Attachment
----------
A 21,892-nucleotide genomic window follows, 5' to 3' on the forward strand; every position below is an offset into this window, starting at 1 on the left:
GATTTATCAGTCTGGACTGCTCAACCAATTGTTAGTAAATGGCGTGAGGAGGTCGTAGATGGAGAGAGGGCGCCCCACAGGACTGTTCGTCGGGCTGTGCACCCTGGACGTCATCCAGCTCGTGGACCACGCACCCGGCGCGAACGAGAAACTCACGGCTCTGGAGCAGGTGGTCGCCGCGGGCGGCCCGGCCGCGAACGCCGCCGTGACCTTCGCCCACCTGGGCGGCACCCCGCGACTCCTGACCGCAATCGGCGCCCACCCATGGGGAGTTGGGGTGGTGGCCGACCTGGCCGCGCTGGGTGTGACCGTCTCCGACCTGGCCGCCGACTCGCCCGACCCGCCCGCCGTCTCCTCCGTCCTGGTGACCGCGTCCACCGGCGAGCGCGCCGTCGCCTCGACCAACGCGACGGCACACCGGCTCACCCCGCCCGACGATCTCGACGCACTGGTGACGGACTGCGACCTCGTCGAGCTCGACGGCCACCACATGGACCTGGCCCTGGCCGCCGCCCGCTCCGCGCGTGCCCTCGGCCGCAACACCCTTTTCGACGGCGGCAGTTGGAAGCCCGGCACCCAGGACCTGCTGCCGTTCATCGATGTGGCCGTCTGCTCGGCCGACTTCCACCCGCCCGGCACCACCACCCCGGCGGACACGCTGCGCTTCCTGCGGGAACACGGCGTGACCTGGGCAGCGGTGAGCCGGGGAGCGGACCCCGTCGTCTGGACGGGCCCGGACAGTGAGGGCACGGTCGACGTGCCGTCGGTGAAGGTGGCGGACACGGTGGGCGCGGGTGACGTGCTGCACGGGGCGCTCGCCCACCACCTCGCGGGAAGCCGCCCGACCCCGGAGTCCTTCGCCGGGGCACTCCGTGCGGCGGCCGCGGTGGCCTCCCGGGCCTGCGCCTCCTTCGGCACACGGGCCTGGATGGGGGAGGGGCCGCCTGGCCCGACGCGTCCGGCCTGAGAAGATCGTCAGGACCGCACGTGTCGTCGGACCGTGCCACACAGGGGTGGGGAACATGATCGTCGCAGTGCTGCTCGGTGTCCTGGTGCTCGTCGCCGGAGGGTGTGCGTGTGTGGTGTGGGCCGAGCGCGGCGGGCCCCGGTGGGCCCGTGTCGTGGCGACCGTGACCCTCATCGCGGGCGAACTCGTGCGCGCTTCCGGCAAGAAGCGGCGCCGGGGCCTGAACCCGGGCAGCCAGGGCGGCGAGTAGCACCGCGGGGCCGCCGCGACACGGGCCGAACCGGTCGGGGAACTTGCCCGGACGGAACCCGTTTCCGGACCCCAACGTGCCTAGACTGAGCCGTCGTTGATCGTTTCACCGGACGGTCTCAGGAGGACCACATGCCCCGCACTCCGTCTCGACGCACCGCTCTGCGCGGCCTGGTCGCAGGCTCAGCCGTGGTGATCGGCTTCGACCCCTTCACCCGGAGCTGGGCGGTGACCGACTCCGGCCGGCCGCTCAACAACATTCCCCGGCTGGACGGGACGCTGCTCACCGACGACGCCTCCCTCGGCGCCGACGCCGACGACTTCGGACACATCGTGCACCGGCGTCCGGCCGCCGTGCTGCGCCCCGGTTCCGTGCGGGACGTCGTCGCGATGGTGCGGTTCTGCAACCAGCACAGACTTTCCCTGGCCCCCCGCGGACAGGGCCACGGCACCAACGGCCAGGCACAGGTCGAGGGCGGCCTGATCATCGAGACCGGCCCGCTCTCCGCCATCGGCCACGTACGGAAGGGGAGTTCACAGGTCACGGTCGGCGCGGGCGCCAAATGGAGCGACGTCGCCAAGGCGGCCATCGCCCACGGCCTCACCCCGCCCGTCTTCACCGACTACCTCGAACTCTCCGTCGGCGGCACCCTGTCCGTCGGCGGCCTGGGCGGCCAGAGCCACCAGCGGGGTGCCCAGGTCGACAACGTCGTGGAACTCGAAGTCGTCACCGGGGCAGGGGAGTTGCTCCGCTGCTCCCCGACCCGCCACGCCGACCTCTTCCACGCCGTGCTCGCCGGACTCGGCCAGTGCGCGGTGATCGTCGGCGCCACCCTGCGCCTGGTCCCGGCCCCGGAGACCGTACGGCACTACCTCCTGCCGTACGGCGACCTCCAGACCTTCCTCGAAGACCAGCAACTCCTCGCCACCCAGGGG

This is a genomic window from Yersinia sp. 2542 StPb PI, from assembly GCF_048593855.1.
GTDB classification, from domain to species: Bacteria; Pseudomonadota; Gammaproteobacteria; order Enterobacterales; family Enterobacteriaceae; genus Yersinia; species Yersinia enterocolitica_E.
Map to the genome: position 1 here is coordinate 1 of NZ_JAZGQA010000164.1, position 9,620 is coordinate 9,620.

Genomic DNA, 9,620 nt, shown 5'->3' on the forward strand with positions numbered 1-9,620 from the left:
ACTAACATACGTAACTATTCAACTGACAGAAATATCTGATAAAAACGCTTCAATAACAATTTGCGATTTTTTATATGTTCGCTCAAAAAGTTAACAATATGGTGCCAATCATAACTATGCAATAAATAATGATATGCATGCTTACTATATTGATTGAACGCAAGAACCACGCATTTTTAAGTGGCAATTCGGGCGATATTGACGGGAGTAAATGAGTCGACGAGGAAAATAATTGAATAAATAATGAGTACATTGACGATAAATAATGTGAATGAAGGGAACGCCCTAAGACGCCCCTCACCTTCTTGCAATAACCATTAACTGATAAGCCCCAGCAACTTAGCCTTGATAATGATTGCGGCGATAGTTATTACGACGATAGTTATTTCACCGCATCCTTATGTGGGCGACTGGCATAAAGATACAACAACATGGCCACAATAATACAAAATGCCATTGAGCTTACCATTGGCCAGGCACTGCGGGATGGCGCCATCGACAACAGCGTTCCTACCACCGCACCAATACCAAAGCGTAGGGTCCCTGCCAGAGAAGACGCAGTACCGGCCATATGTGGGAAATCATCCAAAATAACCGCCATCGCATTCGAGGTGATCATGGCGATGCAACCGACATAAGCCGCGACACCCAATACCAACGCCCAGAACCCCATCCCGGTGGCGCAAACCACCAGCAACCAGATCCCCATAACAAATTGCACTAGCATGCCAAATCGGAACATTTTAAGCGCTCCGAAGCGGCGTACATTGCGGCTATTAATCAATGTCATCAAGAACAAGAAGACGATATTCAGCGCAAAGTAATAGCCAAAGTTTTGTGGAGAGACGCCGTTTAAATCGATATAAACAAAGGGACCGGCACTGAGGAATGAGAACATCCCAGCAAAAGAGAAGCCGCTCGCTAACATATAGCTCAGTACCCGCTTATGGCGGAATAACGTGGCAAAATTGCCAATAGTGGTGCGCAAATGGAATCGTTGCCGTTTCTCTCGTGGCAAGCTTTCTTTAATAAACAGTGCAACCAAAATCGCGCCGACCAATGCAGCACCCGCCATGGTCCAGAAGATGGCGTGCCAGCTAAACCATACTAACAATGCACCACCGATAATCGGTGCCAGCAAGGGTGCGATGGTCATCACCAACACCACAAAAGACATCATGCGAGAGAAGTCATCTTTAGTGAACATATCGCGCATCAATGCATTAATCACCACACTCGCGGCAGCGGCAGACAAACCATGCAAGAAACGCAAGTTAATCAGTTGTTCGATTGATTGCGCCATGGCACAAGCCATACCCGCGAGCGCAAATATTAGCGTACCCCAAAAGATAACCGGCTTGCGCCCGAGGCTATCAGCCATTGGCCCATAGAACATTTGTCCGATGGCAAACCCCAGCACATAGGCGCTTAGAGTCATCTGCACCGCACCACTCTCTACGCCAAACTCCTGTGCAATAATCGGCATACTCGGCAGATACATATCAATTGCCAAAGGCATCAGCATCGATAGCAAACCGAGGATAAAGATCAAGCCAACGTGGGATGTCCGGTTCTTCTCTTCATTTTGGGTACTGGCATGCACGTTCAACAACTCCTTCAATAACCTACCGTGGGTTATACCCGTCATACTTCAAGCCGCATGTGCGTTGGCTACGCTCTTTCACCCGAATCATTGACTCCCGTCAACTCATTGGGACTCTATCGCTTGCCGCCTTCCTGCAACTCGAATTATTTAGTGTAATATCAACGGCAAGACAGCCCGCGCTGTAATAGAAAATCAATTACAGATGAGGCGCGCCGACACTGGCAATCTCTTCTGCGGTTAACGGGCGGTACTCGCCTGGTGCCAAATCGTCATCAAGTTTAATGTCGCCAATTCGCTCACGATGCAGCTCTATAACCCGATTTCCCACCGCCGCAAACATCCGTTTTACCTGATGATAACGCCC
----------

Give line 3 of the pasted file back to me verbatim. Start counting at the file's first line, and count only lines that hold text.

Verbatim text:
This is a genomic window from Yersinia sp. 2542 StPb PI, from assembly GCF_048593855.1.